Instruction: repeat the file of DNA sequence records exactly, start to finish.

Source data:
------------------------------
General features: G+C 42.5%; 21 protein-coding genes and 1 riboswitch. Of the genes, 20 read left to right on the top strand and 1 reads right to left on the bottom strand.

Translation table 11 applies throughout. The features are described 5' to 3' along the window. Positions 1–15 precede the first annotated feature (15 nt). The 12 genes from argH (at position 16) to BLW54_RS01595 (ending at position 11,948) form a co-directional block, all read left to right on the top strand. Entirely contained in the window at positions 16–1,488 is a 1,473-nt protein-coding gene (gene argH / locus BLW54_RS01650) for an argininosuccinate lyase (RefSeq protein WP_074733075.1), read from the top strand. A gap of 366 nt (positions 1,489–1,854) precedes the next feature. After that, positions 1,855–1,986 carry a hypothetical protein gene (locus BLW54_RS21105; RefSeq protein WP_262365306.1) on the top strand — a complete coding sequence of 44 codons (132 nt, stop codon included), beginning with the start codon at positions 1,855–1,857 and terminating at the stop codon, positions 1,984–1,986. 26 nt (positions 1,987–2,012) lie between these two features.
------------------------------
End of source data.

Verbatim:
General features: G+C 42.5%; 21 protein-coding genes and 1 riboswitch. Of the genes, 20 read left to right on the top strand and 1 reads right to left on the bottom strand.

Translation table 11 applies throughout. The features are described 5' to 3' along the window. Positions 1–15 precede the first annotated feature (15 nt). The 12 genes from argH (at position 16) to BLW54_RS01595 (ending at position 11,948) form a co-directional block, all read left to right on the top strand. Entirely contained in the window at positions 16–1,488 is a 1,473-nt protein-coding gene (gene argH / locus BLW54_RS01650) for an argininosuccinate lyase (RefSeq protein WP_074733075.1), read from the top strand. A gap of 366 nt (positions 1,489–1,854) precedes the next feature. After that, positions 1,855–1,986 carry a hypothetical protein gene (locus BLW54_RS21105; RefSeq protein WP_262365306.1) on the top strand — a complete coding sequence of 44 codons (132 nt, stop codon included), beginning with the start codon at positions 1,855–1,857 and terminating at the stop codon, positions 1,984–1,986. 26 nt (positions 1,987–2,012) lie between these two features.